Is the US housing market about to crack?

Calculated Risk recently argued that the correct analogy for the US property market this rate hiking cycle is not 2008 but the 1970s. Back then, prices fell in real terms while posting slight nominal gains but the real action was in new starts which boomed and busted with inflation and rate cycles. That pattern may well be already playing out. Morgan Stanley has more. 

Home Price Growth Holds in Near Record Highs: After a brief period of deceleration, home price growth has remained steadfast right around +19%-it accelerated this past month from 18.8% to 19.2%. While home price data is lagged, and therefore the full extent of the increase in mortgage rates that we have experienced is not yet reflected in the numbers, affordability pressures had been growing well before the experience of the past several weeks. This deteriorating affordability is becoming apparent in housing activity, but not home prices. We believe the primary reason for that has been a supply environment that continues to plummet. In fact, rising mortgage rates themselves are contributing to this dearth of supply. The overwhelming majority of mortgages outstanding today are fixed rate. This means that current homeowners are not seeing their monthly payments rise as mortgage rates increase. Instead, they are more likely to be locked into their current home, as moving would entail taking out a mortgage at a much higher rate on the purchase of their subsequent home. Put another way, while rising mortgage rates decrease affordability for first-time homebuyers, they also decrease supply from existing homeowners, and that seems to be putting upward pressure on home prices and should continue to support home prices going forward.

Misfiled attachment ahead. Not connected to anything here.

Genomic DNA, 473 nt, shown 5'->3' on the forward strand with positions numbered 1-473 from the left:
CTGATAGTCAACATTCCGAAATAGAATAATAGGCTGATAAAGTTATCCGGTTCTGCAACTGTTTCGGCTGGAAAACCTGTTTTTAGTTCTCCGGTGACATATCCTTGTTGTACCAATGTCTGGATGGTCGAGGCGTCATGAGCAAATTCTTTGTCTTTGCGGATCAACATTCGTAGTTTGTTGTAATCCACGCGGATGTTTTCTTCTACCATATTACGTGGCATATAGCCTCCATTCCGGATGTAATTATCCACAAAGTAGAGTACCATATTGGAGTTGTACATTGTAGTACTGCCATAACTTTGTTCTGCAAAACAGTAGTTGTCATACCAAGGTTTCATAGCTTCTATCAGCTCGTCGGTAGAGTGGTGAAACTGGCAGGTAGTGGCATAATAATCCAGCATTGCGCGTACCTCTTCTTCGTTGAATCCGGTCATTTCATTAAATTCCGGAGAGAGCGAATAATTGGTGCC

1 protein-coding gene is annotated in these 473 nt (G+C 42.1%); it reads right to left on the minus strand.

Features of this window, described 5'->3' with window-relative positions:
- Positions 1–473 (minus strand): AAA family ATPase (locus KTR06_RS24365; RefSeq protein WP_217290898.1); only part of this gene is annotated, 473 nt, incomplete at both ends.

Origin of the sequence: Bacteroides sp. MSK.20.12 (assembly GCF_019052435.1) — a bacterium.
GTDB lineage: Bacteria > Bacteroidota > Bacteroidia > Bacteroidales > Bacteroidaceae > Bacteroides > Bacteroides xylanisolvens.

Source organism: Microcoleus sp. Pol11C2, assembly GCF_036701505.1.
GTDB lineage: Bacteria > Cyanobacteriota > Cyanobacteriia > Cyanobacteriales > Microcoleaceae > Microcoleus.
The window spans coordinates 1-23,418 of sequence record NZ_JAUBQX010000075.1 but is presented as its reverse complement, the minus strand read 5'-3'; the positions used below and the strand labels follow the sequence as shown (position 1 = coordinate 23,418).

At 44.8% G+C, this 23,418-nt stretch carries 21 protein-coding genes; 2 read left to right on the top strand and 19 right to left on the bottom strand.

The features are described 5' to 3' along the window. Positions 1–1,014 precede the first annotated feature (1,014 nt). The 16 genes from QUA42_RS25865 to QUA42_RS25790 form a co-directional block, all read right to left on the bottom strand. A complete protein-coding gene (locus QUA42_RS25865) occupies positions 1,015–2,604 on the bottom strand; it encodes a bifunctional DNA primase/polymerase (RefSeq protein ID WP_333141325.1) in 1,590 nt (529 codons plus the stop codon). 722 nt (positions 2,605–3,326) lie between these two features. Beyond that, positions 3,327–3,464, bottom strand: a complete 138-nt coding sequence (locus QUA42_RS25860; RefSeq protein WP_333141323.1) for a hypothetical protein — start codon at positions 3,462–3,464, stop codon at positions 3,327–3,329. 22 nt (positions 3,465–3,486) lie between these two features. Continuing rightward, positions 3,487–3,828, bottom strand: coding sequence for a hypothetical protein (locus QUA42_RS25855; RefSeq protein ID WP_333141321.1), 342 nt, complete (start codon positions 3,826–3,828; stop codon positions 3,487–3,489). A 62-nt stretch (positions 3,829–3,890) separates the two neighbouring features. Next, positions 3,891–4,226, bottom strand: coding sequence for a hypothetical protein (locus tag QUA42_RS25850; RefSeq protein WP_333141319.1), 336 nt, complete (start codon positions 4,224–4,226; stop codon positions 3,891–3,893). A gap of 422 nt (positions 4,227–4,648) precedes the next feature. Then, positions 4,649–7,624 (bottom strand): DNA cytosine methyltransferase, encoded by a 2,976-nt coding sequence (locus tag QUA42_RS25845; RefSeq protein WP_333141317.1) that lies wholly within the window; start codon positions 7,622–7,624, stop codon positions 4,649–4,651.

Demand Down: Two months into the year, we are starting to see some weakness in demand statistics. Existing home sales are down 3% compared to 2021 while new home sales are down 12% from an admittedly strong beginning to last year. Pending home sales were down 5% YoY in February which should portend further declines ahead. Putting these numbers in context, despite the YoY weakness to begin 2022, this would represent the 2nd highest transaction volumes through the first two months of the year for both new and existing home sales since the GFC. However, as affordability pressures build, we do expect activity–especially in existing home sales–to fall further. Purchase applications are already pointing toward this slowdown as they decoupled further from 2021 levels throughout March and early April, now down over 10% YoY.

Curve Inversion and US Housing: The 2s/10s curve inverted late last week, and while it is not inverted as we write this, our Interest Rate Strategists expect it to end the year inverted. In Curve Inversions and Housing we examine what this has implied for home prices and housing activity historically. While home prices have fallen after some periods of curve inversions, they have continued to climb through others. The common denominator there has been supply. We expect supply to continue to provide support to home prices. While home price growth might slow, it will remain positive. On the other hand, demand does normally fall during or shortly after curve inversions. The ingredients for this decline in transaction volumes are already in place and we are in fact witnessing the beginning of this slowdown.

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